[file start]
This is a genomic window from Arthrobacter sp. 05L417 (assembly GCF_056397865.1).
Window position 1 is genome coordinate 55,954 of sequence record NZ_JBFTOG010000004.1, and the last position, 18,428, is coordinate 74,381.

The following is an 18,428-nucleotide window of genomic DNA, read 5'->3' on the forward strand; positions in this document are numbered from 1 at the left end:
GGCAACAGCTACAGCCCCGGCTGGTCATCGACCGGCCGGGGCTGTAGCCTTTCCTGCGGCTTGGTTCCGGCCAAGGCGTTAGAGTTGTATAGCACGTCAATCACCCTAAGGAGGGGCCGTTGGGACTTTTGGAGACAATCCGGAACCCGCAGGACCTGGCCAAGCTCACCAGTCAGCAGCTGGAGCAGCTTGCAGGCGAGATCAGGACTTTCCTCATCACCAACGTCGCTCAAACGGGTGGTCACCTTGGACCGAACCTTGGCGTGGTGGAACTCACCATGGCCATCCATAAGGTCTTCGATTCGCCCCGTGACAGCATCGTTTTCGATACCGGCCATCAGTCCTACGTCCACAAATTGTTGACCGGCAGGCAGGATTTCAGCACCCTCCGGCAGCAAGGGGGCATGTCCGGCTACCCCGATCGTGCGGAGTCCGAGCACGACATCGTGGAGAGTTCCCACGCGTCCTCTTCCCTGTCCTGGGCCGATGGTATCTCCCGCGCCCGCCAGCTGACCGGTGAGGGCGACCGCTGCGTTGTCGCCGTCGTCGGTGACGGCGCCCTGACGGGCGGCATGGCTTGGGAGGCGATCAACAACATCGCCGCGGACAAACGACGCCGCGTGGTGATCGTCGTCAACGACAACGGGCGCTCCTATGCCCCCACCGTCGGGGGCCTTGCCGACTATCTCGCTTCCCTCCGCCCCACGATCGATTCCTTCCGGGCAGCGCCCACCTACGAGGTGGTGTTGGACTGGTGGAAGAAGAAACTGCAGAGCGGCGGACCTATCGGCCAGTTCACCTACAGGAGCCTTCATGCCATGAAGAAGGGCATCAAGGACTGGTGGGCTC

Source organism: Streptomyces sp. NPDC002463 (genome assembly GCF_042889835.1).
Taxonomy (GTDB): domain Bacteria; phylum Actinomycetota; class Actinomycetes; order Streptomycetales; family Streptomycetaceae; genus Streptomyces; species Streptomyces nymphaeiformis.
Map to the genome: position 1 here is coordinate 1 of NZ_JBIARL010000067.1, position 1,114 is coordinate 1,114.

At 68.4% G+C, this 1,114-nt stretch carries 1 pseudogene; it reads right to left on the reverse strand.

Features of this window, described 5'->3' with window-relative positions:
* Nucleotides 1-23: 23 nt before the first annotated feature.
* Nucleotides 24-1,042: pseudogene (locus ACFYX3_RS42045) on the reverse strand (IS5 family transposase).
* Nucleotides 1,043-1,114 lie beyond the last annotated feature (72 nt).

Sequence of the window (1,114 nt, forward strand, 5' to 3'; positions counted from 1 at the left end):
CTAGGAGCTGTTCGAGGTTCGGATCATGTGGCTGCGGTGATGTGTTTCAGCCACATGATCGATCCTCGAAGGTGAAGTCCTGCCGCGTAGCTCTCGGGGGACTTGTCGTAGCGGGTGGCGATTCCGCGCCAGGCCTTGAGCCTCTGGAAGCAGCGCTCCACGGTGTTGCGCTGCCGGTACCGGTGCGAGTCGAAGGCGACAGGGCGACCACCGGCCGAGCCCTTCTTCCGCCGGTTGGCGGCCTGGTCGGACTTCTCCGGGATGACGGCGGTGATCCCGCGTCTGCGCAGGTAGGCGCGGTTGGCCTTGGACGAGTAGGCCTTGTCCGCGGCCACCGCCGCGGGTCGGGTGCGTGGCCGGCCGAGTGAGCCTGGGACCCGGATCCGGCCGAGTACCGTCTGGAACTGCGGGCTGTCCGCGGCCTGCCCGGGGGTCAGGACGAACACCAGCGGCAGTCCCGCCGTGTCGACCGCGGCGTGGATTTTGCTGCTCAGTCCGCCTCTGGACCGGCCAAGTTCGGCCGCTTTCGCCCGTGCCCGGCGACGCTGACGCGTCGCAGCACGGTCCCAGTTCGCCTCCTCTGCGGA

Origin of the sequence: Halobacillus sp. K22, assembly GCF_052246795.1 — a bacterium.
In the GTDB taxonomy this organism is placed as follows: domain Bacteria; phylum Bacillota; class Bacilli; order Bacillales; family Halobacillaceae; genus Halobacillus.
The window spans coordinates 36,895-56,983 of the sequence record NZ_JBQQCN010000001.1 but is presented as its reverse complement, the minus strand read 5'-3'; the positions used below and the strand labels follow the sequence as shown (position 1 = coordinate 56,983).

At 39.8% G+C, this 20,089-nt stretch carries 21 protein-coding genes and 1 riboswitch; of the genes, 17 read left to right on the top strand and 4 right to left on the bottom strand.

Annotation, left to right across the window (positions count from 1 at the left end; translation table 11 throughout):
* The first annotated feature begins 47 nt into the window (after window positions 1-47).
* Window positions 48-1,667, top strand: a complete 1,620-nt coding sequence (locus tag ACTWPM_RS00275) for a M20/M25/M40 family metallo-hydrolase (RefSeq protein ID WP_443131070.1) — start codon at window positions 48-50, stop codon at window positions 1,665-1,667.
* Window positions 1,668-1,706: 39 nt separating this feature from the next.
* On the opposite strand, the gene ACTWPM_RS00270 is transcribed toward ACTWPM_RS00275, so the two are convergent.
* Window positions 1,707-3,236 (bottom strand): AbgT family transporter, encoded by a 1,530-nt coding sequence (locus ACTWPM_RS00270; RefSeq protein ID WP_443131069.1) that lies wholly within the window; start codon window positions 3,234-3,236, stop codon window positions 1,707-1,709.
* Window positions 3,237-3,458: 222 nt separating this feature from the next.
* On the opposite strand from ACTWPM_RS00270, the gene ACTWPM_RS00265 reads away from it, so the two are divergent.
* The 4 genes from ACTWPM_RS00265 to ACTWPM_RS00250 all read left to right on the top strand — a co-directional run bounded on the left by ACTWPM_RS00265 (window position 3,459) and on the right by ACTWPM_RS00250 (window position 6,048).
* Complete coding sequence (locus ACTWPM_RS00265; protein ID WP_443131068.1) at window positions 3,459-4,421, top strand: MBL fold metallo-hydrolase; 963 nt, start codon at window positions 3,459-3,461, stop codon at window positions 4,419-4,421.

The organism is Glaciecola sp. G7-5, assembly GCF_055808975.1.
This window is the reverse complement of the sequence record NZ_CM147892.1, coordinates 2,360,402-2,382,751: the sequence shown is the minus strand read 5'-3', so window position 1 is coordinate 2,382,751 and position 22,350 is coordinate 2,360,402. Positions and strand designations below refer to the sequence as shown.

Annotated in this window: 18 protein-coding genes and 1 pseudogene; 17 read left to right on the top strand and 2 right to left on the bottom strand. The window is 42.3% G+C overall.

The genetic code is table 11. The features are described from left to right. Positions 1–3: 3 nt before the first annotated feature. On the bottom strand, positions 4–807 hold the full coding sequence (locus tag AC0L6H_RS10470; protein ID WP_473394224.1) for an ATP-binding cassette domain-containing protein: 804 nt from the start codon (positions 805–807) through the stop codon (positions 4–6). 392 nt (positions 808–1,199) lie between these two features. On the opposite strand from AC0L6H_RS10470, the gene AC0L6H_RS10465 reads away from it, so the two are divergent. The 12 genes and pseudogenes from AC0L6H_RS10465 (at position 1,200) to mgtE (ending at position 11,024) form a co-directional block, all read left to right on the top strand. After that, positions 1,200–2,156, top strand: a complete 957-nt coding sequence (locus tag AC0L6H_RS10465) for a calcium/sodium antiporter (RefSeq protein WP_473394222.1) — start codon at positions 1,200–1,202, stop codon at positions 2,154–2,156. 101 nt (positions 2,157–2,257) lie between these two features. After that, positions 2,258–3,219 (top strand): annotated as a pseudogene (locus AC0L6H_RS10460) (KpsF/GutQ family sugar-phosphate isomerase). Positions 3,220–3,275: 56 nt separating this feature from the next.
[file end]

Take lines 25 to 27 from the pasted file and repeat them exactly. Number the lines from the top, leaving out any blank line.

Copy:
* Window positions 3,237-3,458: 222 nt separating this feature from the next.
* On the opposite strand from ACTWPM_RS00270, the gene ACTWPM_RS00265 reads away from it, so the two are divergent.
* The 4 genes from ACTWPM_RS00265 to ACTWPM_RS00250 all read left to right on the top strand — a co-directional run bounded on the left by ACTWPM_RS00265 (window position 3,459) and on the right by ACTWPM_RS00250 (window position 6,048).